is subject to minimum regulations & interference. Partnership comes under partnership act, societies under cooperative societies act & companies under company act.

9) TAX LIABILITY: The tax structure of the government


is to be considered to decide the type of organization.

REGISTRATION & LICENSING It is necessary in case of starting industrial units. Certificate of registration will be issued in two stages. 1) Provisional Registration Certificate:
It is the initial registration to starting a small scale industry. It is issued for 1 year which can be extended for another six months. This certificate can be used for

To get an industrial plot or industrial shade. To avail bank loan. To get license from local administration. To get water & power supply. For procuring plant machinery & raw materials. To get NOC from PC board.

2) Permanent Registration Certificate: It is issued when all the formality of establishing the unit is over. This certificate will be useful for: a) To apply for subsidies & incentives b) To avail bank loan c) To get income tax & sales tax concession d) To avoid central excise duty concession

6] SPECIFIC CLEARANCES 1) Conversion of agricultural land: through an application to concerned local authority. 2) Urban land ceiling clearance: taking permission to hold vacant land beyond the limit through special permission. 3) Building plan approval: to be approved by local authority.

4) Factories Act: obtain permission from authorities ex- permission from inspectorate of factories to start factory. 5) Trade license: from local authority ex-certificate from local municipality for a hotel industry. 6) Pollution control board clearance: getting NOC from PC board. 7) Sales tax registration: from the state & centre authorities to sell & purchase goods.

8) Central Excise Registration: to get registration from central excise authorities if the goods are excisable. 9) Bureau of Indian Standard (BIS) certificate: 10) Fruit product order 1955: license through ministry of food processing 11) Food Adulteration Act: that can get from local authorities in case of sale of food & food articles.

12) Power Loom Registration: 13) Drugs & cosmetics license: In case of manufacturing drugs & cosmetics. 14) Approval for Hotels: From department of
tourism in case of big hotels.

15) 100% Export oriented units: To get permission


from the concerned expert council.

ASSEMBLING NECESSARY RESOURCES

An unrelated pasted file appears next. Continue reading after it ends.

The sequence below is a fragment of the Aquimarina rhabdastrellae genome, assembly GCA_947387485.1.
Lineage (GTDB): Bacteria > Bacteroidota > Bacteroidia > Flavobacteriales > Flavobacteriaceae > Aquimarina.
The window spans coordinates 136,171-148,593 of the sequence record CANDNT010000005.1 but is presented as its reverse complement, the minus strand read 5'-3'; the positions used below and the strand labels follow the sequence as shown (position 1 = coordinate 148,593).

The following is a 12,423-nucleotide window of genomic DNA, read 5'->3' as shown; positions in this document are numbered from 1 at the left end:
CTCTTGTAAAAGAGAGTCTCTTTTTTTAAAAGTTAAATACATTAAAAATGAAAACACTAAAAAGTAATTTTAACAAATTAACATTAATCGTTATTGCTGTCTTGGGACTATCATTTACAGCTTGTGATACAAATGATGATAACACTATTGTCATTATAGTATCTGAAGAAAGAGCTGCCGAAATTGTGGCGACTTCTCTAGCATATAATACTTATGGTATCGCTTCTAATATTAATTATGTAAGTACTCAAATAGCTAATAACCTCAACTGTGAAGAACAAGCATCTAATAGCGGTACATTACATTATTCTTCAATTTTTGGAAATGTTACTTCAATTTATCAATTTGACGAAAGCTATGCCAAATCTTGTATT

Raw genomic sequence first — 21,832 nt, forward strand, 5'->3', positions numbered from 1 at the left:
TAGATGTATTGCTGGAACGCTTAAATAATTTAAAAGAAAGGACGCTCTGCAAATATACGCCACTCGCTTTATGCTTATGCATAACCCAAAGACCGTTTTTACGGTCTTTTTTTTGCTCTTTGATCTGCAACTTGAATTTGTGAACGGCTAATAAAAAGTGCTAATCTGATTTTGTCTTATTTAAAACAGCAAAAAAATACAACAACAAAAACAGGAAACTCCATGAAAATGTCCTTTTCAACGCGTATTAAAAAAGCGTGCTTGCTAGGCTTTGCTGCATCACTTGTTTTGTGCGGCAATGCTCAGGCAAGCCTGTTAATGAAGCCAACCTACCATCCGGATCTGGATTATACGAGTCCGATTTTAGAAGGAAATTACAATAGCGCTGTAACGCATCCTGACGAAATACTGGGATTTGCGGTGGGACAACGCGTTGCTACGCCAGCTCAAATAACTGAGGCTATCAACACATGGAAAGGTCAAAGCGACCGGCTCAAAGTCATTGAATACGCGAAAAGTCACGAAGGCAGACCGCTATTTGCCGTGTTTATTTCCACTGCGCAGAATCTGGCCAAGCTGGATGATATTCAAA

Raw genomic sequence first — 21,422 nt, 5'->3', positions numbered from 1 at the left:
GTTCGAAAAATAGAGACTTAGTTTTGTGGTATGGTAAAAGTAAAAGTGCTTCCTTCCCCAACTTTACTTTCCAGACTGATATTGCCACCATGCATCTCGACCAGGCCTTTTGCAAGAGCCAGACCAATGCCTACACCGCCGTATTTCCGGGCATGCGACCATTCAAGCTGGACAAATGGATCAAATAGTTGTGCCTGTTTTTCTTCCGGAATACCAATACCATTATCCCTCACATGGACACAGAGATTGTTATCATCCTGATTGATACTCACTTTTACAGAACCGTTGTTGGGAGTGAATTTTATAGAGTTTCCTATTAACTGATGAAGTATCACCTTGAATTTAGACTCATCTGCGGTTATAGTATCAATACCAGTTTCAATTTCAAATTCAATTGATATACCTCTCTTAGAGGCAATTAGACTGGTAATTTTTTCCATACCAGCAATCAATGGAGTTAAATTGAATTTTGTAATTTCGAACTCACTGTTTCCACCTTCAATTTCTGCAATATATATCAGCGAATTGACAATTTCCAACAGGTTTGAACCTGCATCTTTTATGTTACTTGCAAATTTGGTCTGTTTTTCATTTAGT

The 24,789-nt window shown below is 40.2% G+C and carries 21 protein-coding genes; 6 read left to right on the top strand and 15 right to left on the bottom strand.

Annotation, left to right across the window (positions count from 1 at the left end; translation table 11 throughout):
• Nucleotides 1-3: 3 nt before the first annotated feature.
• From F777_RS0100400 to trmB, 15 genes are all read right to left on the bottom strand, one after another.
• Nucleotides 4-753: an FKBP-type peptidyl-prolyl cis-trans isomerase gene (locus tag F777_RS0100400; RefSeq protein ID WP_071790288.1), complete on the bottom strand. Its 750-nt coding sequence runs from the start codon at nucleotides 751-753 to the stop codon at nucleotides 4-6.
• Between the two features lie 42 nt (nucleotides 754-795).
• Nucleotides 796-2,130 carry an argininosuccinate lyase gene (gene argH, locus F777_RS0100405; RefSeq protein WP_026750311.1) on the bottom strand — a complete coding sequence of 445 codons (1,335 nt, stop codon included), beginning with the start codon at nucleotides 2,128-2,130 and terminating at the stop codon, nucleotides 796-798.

1) FINANCE- Getting finance from Banks/ financial
institutions

2) BUILDING- To be constructed in case no industrial shade is allotted. 3) PLANT & MACHINERY- Placing purchasing order
for plant & machinery. 4) RAW MATERIALS- Get the raw materials through private party or through government. 5) HUMAN RESOURCES- Appointment of workers & management personnel.

ENTREPRENEUR
1. 2. Entrepreneur is employer Independent in operation 1. 2.

INTRAPRENUER
Intraprener is employee Depends on the organization to implement his ideas. Does not bear all the risk.

3.

Bears all the risk involved in enterprise.

3.

4.

Exhibits higher need for achievement.

4.

May not have high need achievement

5.

Profit is the reward.

5.

Attractive salary, promotion & incentives are the reward.


Should have some professional or technical qualification.

6.

May not have formal qualification.

6.

7.

Do not have any boundary for operations.

7.

He has to operate within the organisational policies.

MOTIVATION

MASLOW

DRUCKER

LIKERT

TAYLOR

ARGYRIS

HERZBERG

INTERNAL FACTORS
Strong desire to do something new. To be independent in Life. Making the maximum use of technical/professional knowledge. Occupational experience/background. Passionate about particular activity. Dissatisfaction with present job. To attain self-satisfaction.

EXTERNAL FACTORS
Utilizing Government grants & subsidiary. To continue ancestor business. Financial assistance from Institutions. Availability of resources. Encouragement from big business houses. Availability of sick units/ easy financial terms. Encouragement from family members

Importance of Motivation
Excite Employees Maintaining Human Relations Raises Productivity Efficiency Raises Morale Affable Industrial Relations Facilitates Changes Employees Involvement Increases Reduces Malingering and Absenteeism Reduces the chances of Accident Generates the feeling of importance in the mind of employees

Maslows Hierarchy of Needs


NEEDS General Examples Organizational Examples

Achievement Status Friendship Stability Food

Selfactualization
Esteem Belongingness Security Physiology

Challenging job
Job title Friends at work Pension plan Base salary

Level

Type of Need Examples

Physiological

Thirst, sex, hunger

Safety

Security, stability, protection

Love and Belongingness

To escape loneliness, love and be loved, and gain a sense of belonging

4 Esteem Self-respect, the respect others 5 Self-actualization To fulfill one's potentialities

How to Motivate

Financial Incentives

Non- Financial Motivation

NON FINANCIAL INCENTIVE


Status Responsibility Pleasant Job Atmosphere Timely and Out of Turn Promotion Job Security Acknowledgment of Work Social Importance Healthy Competition

ENTREPRENEURIAL MOTIVATION FACTOR


1. 2. 3. 4. 5. 6. 7. Educational Background Occupational Experience Desire To Work Independently Desire To Branch Out To Manufacturing Family Background Assistance From Government Assistance From Financial Institution